The National Lawyers Guild chapter at the University of Pennsylvania Law School condemned Penn professor Amy Wax’s recent op-ed, in which Wax, along with a co-author, lamented the “breakdown of the country’s bourgeois culture” and declared: “All cultures are not created equal.” The members of Penn’s National Lawyers Guild wrote that Wax’s comments are a “textbook example of white supremacy and cultural elitism” and alleged she is a “segregationist” with “bigoted views.” “We call on the administration,” Penn’s National Lawyers Guild wrote, “to consider more deeply the toll that this takes on students, particularly students of colour and members of the LGBTQIA community, and to consider whether it is in the best interests of the school and its students for Professor Wax to continue to teach a required first-year class.”
When asked for evidence of Professor Wax’s supposedly “segregationist” views and her alleged endorsement of “white supremacy,” the indignant students chose not to oblige. But hey, witches must be burned.
Entirely unrelated, Pamela Paresky on things that mustn’t be thought, or at least articulated:
Today, for what seems to be an increasing proportion of the educated left, even the mere willingness to discuss certain kinds of facts is “harmful.” The data in the [Google] memo… was beside the point. Or perhaps more accurately, the fact that [James Damore] was willing to cite it was the problem... As John McWhorter has pointed out, “certain questions are not to be asked.” And when they are, they are received “with indignation that one would even ask them.” Even more pernicious, however, they inevitably lead to the implication that not only is asking these questions a symptom of the problem, but the presence of the asker is, too… Perhaps what makes the Google scenario stand out from even the most astounding campus reactions is that Google is not a college campus, but a company. And not just any company, but one responsible for much of the scientific, historical and objective facts that many, if not most of us find online.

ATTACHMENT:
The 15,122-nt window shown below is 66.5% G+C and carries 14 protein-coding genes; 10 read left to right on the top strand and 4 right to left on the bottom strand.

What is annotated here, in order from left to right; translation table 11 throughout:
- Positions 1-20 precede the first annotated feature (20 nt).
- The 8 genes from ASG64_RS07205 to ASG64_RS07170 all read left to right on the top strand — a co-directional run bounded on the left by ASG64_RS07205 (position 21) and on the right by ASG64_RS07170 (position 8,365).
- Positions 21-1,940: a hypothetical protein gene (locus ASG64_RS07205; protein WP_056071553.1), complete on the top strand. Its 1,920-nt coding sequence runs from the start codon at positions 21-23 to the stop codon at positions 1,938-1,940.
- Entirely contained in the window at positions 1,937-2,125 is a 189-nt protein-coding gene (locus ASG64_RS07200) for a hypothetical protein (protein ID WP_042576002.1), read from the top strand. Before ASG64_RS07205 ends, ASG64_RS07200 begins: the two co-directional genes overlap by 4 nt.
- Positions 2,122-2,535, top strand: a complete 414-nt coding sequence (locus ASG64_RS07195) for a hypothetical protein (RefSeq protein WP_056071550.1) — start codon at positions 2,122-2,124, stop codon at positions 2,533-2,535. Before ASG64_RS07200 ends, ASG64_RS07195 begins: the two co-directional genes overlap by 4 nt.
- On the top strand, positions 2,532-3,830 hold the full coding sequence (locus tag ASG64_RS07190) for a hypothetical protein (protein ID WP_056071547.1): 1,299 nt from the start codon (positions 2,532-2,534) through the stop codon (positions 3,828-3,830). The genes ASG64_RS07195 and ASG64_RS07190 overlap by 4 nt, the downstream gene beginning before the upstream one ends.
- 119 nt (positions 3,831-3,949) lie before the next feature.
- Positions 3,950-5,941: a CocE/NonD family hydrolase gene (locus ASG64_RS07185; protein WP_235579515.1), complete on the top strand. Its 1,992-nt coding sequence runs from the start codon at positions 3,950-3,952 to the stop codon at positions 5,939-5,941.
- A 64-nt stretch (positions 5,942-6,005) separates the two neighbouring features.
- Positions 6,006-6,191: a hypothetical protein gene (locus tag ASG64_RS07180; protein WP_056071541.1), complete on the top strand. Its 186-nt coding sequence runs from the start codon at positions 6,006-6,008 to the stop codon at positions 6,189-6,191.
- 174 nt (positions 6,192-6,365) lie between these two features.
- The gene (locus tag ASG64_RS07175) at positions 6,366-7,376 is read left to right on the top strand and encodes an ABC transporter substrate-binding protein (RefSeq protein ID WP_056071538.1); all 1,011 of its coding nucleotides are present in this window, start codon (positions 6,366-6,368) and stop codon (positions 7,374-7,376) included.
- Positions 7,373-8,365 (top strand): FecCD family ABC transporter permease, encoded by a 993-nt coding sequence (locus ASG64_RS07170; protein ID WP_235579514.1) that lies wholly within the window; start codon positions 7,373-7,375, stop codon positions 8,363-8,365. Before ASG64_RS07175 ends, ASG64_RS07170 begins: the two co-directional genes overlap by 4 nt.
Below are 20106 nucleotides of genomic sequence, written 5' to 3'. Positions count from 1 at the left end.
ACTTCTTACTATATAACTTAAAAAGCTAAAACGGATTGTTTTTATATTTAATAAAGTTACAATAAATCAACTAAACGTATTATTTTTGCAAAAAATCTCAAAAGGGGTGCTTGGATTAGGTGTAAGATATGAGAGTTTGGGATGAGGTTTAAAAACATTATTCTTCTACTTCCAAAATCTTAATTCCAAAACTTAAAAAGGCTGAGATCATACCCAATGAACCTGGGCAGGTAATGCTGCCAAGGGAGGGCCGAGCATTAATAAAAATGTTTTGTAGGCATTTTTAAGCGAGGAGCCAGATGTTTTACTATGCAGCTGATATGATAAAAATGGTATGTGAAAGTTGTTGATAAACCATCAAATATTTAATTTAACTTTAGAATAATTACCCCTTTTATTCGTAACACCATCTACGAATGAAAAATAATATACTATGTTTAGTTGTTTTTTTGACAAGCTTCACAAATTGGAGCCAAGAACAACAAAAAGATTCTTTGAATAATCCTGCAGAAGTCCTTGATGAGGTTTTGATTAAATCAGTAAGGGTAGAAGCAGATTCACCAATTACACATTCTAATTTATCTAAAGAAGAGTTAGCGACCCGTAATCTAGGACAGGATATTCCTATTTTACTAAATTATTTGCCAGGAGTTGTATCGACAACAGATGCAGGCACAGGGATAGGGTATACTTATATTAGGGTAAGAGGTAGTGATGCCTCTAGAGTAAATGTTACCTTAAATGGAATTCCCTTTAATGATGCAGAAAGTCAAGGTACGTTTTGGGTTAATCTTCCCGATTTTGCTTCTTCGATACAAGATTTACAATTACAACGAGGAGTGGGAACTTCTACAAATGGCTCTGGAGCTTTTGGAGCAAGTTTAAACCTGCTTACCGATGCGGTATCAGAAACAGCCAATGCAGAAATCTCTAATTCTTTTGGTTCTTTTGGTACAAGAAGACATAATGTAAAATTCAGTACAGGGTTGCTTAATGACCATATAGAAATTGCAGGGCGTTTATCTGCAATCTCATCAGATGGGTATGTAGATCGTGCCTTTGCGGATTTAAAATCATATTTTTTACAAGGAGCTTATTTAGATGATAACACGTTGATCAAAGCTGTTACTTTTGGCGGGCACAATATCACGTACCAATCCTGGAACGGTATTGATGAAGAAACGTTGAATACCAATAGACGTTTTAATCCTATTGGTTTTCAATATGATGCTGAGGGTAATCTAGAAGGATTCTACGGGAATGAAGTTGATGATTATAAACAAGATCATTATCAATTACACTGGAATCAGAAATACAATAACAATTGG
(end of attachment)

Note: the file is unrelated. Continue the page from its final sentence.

Charles Cooke on academia’s mental agoraphobia:
If our colleges continue down this road, they are going to create a host of extremely weird, hyper-sensitive people who have no earthly idea how to converse and interact with the sane… Ideally, universities would be far more tolerant, open, and intellectually diverse than the “real world.” Ideally, they would host genuine and untrammelled free inquiry, and in a manner that is hard, if not impossible, to replicate elsewhere… The old archetype is of the student who leaves his stuffy parents and has his mind expanded by learning. “You don’t understand,” he says, when returning home. The new archetype, by unlovely contrast, is of the student who can only express himself when outside of his professors’ earshot.
And Berkeley’s fainting couch has been wheeled out once again. Because apparently Ben Shapiro endorses “white supremacy, misogyny and xenophobia,” and engages in “fascist intellectual thuggery.” Which I suppose means acknowledging facts. The trauma-inducing event featuring Mr Shapiro can be viewed online here on September 14.
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